Electrical waste: MEPs agree to modification of producer responsibility rules

On 8 September, the EP Environment Committee gave its support to a Commission proposal amending the rules for producer responsibility in the Directive on waste from electrical and electronic equipment.

On 8 September, MEP Kathleen Van Brempt tabled an oral question to the Commission to clarify the implications of this change. The Commission explained that the new system was the most practicable as it is already in place for other products.

The majority of the members of the Environment Committee agreed with this explanation and the need to change the producer responsibility for historical waste from professional goods, i.e put on the market before the directive comes into force.

The Parliament rapporteur, Karl-Heinz Florenz, recommends to accept the Commission’s proposal without amendments.


Clare Snow, director of the Industry Council for Electronic Equipment Recycling said: “The existing Article 9 means producers could be liable for any piece of equipment they’ve ever produced. The revised wording means that producers will be taking back old for new equipment. The net effect is to limit the liability of producers, so they can correlate roughly what they sell to the amount they will be responsible for.”


The Directive on waste of electrical and electronic equipment (WEEE) was adopted at the end of 2002. Its article 9 stipulates that the financing of collection, treatment, re-use, recovery and environmentally sound disposal of WEEE is to be provided by producers.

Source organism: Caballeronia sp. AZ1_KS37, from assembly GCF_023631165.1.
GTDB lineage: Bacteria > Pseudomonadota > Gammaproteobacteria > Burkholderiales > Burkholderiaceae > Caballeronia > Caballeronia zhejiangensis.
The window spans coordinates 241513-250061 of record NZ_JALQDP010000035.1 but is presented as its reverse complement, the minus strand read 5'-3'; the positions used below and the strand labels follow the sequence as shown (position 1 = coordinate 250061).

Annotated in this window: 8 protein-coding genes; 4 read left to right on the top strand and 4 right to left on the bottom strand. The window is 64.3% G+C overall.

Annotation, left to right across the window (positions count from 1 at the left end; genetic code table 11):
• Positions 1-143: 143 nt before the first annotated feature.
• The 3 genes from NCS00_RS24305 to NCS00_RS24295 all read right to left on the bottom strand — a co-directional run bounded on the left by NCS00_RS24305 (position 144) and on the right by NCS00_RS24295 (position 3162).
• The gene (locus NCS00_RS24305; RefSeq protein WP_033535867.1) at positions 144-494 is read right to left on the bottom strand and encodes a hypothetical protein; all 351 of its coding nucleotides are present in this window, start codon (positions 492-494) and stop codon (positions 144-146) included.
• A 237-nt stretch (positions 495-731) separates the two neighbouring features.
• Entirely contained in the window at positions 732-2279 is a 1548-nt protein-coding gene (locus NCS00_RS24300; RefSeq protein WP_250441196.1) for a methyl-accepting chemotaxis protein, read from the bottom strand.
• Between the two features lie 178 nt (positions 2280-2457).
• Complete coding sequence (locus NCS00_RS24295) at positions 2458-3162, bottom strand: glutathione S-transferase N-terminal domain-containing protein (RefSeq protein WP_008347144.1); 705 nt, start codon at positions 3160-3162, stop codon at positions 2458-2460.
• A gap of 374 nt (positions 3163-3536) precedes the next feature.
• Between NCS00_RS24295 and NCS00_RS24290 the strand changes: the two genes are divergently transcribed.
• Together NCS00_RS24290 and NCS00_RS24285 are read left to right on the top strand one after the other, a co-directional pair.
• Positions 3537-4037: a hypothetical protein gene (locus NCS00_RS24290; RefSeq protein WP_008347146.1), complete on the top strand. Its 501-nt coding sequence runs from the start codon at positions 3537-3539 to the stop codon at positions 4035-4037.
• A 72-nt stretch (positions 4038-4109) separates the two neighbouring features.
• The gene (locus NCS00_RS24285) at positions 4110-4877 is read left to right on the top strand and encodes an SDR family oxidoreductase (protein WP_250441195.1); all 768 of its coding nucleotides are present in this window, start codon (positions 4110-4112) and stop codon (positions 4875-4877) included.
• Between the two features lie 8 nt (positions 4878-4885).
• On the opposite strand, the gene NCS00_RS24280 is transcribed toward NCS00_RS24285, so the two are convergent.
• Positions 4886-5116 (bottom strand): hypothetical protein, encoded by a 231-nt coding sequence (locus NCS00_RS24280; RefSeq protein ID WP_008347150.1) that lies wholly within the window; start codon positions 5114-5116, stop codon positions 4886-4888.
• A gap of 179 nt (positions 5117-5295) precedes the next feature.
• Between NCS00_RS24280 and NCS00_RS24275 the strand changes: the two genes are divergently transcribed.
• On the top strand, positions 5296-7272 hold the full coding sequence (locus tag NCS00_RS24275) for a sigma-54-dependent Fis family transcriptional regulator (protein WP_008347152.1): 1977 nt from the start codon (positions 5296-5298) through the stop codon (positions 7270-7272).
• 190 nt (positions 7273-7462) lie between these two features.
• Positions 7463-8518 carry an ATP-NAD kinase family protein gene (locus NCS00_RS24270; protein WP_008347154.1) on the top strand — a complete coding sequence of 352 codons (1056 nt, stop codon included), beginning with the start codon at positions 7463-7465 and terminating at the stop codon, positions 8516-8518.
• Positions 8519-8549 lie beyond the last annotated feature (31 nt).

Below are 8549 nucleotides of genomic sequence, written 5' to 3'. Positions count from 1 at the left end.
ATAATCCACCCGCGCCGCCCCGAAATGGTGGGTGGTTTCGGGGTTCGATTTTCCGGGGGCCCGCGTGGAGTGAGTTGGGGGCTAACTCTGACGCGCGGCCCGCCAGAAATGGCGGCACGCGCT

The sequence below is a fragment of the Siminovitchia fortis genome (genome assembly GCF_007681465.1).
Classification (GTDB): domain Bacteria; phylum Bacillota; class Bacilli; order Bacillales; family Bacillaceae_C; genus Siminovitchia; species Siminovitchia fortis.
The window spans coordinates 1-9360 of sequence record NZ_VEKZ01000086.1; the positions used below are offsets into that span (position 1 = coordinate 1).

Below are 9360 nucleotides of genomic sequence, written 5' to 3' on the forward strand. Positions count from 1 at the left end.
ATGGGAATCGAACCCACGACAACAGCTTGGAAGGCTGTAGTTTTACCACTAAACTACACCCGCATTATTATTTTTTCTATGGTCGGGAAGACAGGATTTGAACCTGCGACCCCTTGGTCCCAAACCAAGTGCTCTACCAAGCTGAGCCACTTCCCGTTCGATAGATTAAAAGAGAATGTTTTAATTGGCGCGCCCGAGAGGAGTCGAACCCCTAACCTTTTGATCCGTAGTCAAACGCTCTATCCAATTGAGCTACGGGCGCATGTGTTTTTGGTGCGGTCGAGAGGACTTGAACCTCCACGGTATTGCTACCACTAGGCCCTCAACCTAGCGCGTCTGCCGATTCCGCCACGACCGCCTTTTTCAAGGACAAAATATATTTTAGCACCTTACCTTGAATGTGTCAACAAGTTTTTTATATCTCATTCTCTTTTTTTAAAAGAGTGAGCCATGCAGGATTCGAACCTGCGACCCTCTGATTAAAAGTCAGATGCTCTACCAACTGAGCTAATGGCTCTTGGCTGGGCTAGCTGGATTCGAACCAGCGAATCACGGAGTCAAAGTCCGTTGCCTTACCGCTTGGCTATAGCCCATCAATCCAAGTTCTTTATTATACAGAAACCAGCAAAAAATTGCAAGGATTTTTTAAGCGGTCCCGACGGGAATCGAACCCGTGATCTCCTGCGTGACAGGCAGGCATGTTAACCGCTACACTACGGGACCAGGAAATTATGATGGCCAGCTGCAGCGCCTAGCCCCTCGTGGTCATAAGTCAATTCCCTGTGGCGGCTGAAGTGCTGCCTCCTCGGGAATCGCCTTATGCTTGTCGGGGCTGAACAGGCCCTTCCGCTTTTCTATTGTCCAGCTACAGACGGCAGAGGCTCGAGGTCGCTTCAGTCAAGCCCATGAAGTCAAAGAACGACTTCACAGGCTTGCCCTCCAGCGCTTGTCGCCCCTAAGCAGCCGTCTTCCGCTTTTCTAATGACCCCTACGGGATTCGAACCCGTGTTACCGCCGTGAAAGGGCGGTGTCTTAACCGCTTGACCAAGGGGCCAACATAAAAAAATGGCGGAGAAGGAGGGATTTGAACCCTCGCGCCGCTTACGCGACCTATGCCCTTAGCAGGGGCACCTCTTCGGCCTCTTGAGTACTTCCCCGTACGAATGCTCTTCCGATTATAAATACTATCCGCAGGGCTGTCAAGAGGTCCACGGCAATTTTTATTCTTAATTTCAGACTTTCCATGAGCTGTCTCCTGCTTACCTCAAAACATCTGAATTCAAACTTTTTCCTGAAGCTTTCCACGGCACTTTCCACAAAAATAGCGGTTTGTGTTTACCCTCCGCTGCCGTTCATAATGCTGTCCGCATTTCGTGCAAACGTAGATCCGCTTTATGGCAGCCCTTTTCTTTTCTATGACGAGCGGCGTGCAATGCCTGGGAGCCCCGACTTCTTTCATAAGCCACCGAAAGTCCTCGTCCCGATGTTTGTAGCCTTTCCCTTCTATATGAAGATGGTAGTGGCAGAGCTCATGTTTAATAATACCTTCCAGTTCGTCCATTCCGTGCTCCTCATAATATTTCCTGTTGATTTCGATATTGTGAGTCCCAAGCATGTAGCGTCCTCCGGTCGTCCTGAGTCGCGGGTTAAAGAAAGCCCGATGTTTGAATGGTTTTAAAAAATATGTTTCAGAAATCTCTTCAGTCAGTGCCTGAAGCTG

The take-back obligation for waste equipment put on the market in the past creates a retroactive liability. Concern has been expressed that, depending upon the size of the liability, companies already in difficulties might be forced into insolvency.

During their conciliation meeting on 10 October 2002, the Parliament, the Council and the Commission agreed that if the concerns about the financial implications of the producer responsibility prove to be founded, the Commission would make a proposal to amend Article 9 of the Directive.

After intensive lobbying, the Commission agreed with producers that the current wording of article 9 creates a disproportionate burden on some companies with a large market share in the past. On 29 April 2003, it made a proposal shifting the responsibility for financing the take back of historical equipment from the producer of the waste equipment to the producer of the new equipment when selling a new product that replaces products of equivalent type or fulfilling the same function. Where waste from professional goods is not replaced by new products, the professional users should be responsible.


  • The Environment Committee will vote on the report on 2 October.
  • The Parliament will then examine the report during its plenary session from 20 to 23 October.



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